Digital issues of an annual magazine published by Northwestern University's Medical Humanities and Bioethics Program are now back online after school officials allegedly took them down in response to an essay that described a nurse giving a patient a blow job in 1978.
Each Atrium issue is themed around a different topic, and the Winter 2104 issue focused on the idea of "Bad Girls." It included an essay by Syracuse University professor William Peace, who described an experience in a hospital (not Northwestern) in which a "head nurse" performed oral sex on him after he was paralyzed at the age of 18 and started using a wheelchair.
The Foundation for Individual Rights in Education, a free speech watchdog group, wrote in a May 26 letter sent to Northwestern President Morton Schapiro that Feinberg School of Medicine Dean Eric Neilson was "allegedly very concerned" by the content of Peace's article, "worrying that it was incompatible with the 'brand' of FSM and of Northwestern Medicine, the corporate parent overseeing the hospital system that includes FSM’s primary teaching hospital."
Emails obtained by The Huffington Post also show administrators expressing concern that the article could threaten a "branding agreement" with the medical school and the hospital, and that it could suggest the hospital doesn't value nurses or that it condones sexual relationships between patients health care workers.
After administrators raised concerns about the issue's content, "Bad Girls" and all other Atrium issues were taken offline.
Alice Dreger, a Northwestern professor of clinical medical humanities and bioethics who was the guest editor for the "Bad Girls" issue, said she worked with Northwestern to try to get the school to reverse its decision. According to Dreger, school officials agreed to put the other issues back online, but not the Winter 2014 one. The print version of the magazine has a subscription base of roughly 3,000 people, but the digital versions are available online for free.
Dreger recently wrote a book about academic freedom. "If Penguin wanted to write me a publicity stunt, this is exactly what they would do," she said, referring to her book publisher.
Biting her tongue for 14 months, Dreger held off on going public with her battle over the "Bad Girls" issue until she saw the lengthy Title IX investigation of Northwestern film professor Laura Kipnis, who caused a firestorm with an essay published in February in the Chronicle of Higher Education.
Dreger said the investigation into Kipnis, coupled with continued stonewalling from administrators and her observations of the way other universities were handling professors' speech, prompted her to open up about the Atrium problems.
But on May 18, one day after Dreger told administrators she was going to go public, the issue "magically" went back online, she said. Dreger shared an email from one Northwestern official with HuffPost that read, "At the current time we have no objection to ... reposting the prior published Atrium issues."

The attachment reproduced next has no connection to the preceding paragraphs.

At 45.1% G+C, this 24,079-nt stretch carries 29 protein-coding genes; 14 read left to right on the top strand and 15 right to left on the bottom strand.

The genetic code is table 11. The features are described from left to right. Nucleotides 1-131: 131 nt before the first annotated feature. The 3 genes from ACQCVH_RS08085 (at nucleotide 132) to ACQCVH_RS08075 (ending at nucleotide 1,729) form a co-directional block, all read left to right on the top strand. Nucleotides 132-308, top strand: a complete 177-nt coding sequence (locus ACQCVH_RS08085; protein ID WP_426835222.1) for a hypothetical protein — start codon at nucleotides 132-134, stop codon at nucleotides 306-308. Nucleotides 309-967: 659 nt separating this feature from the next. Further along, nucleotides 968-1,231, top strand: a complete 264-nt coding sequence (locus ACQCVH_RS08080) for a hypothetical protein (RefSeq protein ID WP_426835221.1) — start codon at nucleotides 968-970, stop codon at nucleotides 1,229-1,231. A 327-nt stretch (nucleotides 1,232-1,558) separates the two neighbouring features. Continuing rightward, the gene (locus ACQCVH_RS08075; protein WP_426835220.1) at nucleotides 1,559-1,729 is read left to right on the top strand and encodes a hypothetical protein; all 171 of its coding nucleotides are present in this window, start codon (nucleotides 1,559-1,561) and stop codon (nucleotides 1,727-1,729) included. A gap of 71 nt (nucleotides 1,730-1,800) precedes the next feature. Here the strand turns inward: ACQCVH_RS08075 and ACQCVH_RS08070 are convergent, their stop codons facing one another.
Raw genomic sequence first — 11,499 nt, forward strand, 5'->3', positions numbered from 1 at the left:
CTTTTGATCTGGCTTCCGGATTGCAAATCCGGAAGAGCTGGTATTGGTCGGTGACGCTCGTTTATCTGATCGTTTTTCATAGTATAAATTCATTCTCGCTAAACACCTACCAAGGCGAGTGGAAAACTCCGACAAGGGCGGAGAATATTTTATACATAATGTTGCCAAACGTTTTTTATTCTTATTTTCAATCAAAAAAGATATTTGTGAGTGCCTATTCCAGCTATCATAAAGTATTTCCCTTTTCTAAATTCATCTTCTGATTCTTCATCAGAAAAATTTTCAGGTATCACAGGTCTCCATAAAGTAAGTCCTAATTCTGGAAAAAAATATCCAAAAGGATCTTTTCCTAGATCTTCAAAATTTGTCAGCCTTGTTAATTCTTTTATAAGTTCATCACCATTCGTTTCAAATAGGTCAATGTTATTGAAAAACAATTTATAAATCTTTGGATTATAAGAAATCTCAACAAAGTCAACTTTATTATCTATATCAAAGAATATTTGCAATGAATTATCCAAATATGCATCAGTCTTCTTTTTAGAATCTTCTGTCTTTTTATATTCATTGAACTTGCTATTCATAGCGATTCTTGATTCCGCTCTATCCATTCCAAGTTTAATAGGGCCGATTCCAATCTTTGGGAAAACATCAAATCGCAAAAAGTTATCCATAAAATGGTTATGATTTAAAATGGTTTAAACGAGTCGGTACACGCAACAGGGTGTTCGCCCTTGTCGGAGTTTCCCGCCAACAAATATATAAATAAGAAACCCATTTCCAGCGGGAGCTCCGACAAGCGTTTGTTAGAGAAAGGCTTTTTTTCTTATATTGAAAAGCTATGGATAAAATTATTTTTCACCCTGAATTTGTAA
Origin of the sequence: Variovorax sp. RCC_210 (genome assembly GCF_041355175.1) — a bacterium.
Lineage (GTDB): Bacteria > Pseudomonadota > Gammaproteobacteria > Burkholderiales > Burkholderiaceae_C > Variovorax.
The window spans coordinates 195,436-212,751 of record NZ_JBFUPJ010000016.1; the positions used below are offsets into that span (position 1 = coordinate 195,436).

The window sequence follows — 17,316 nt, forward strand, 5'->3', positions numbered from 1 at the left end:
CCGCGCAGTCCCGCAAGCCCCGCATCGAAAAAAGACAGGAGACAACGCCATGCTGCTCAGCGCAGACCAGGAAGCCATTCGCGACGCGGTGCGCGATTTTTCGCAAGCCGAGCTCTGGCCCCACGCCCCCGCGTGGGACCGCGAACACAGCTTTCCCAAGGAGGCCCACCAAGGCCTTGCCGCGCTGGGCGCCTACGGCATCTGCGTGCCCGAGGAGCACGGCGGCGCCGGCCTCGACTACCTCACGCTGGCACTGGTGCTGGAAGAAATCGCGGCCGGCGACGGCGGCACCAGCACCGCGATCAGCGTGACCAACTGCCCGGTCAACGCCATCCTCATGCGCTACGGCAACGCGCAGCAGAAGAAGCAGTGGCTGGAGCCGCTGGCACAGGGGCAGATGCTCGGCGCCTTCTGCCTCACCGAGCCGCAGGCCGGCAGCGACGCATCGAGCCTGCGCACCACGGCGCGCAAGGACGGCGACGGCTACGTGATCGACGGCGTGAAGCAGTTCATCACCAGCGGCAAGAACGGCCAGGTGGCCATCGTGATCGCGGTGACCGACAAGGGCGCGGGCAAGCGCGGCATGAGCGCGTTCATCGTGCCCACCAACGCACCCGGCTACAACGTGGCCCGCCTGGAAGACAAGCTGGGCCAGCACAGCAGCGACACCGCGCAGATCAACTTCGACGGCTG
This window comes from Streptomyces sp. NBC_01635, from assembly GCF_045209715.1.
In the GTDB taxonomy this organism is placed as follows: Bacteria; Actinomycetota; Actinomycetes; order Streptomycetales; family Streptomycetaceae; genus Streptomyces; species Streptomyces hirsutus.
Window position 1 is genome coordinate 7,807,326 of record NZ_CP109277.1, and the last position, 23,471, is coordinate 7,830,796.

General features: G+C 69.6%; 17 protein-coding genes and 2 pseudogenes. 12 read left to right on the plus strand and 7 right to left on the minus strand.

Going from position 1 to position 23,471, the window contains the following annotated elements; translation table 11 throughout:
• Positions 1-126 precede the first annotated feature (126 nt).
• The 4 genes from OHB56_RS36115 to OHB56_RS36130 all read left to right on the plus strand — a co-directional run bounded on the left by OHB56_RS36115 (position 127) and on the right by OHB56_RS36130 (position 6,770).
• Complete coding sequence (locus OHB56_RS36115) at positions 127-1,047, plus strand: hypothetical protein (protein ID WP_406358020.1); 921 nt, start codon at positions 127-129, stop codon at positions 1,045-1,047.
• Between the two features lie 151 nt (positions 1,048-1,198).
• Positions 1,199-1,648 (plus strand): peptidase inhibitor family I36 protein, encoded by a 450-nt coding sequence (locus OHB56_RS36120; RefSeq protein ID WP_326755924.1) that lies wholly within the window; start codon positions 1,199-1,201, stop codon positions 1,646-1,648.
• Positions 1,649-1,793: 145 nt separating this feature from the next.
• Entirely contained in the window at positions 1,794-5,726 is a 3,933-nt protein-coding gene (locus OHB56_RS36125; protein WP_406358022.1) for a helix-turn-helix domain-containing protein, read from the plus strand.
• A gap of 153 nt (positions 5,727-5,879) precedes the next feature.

"It's just so shocking to me that I was dealing with a problem involving one blow job in 1978 when I would've been 12 years old," Dreger said.
Neilson, the medical school dean, deferred a request for an interview to the university's press office. A Northwestern spokesperson provided a statement saying the university honors "academic freedom." The university declined follow-up requests for answers to HuffPost's actual questions.
Dreger and Kristi Kirschner, who also wrote an article for the "Bad Girls" issue, both told HuffPost that future issues of the magazine will now be subject to approval from a new committee made up of senior administrators and public relations staff from the university. FIRE took issue with this pre-publication review process in its May 26 letter.
"This raises serious concerns not only for Atrium’s autonomy but also for that of any faculty or departmental publication that dares to venture into uncomfortable or controversial territory," Peter Bonilla, director of FIRE's Individual Rights Defense Program, wrote. "It is particularly concerning that this should occur at a medical school, where the spirit of unfettered inquiry and debate ought to be especially robust, given the potential implications for humankind of their outcomes."
Kirschner resigned her clinical professor position in December 2014 after nearly two decades working with the university. She said her choice was "in no small part due to changes in the academic milieu" and the "attack" on the faculty magazine.
FIRE requested a response to its letter by June 9, but so far, the university has not said anything. Bonilla said he worries the censorship could have a "chilling effect" on other faculty and represents a threat to academic freedom.
"It's a road that most universities don't want to go down," he said. "It can call their credibility on any number of other things."
"There is an inherent tension within academic medical centers between the missions of the hospital and the university, but recently the commercial interests of the hospital are dominant," Kirschner said. "The tipping point at Northwestern was the 2013 purchase of the university faculty practice by Northwestern Memorial Healthcare. Northwestern's medical school is no longer the institution I was proud to be a part of for a quarter century."
Peace told HuffPost he figured the article would be controversial -- not least due to his provocative language -- but he hoped it could take on a stigma about sexuality and people with disabilities. The most common question he's always been asked, Peace said, is "Can you have sex?"
"It's remarkable that taboo has not changed," Peace said. "I would like to believe the world is ready for it, but I guess it wasn't."